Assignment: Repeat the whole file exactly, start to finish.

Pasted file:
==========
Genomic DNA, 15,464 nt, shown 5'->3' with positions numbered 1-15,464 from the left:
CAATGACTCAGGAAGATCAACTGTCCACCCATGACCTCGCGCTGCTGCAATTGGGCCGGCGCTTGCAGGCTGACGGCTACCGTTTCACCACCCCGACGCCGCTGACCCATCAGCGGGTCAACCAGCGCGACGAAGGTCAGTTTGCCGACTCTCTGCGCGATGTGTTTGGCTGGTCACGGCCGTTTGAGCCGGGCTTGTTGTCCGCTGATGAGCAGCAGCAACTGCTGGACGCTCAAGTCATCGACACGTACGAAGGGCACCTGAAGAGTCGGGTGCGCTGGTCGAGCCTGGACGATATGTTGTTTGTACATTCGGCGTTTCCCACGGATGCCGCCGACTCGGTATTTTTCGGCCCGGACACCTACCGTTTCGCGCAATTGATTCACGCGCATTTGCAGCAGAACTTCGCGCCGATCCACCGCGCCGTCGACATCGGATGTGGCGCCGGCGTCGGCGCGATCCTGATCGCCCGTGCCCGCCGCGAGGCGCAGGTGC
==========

Genomic DNA, 15,464 nt, shown 5'->3' with positions numbered 1-15,464 from the left:
CAATGACTCAGGAAGATCAACTGTCCACCCATGACCTCGCGCTGCTGCAATTGGGCCGGCGCTTGCAGGCTGACGGCTACCGTTTCACCACCCCGACGCCGCTGACCCATCAGCGGGTCAACCAGCGCGACGAAGGTCAGTTTGCCGACTCTCTGCGCGATGTGTTTGGCTGGTCACGGCCGTTTGAGCCGGGCTTGTTGTCCGCTGATGAGCAGCAGCAACTGCTGGACGCTCAAGTCATCGACACGTACGAAGGGCACCTGAAGAGTCGGGTGCGCTGGTCGAGCCTGGACGATATGTTGTTTGTACATTCGGCGTTTCCCACGGATGCCGCCGACTCGGTATTTTTCGGCCCGGACACCTACCGTTTCGCGCAATTGATTCACGCGCATTTGCAGCAGAACTTCGCGCCGATCCACCGCGCCGTCGACATCGGATGTGGCGCCGGCGTCGGCGCGATCCTGATCGCCCGTGCCCGCCGCGAGGCGCAGGTGC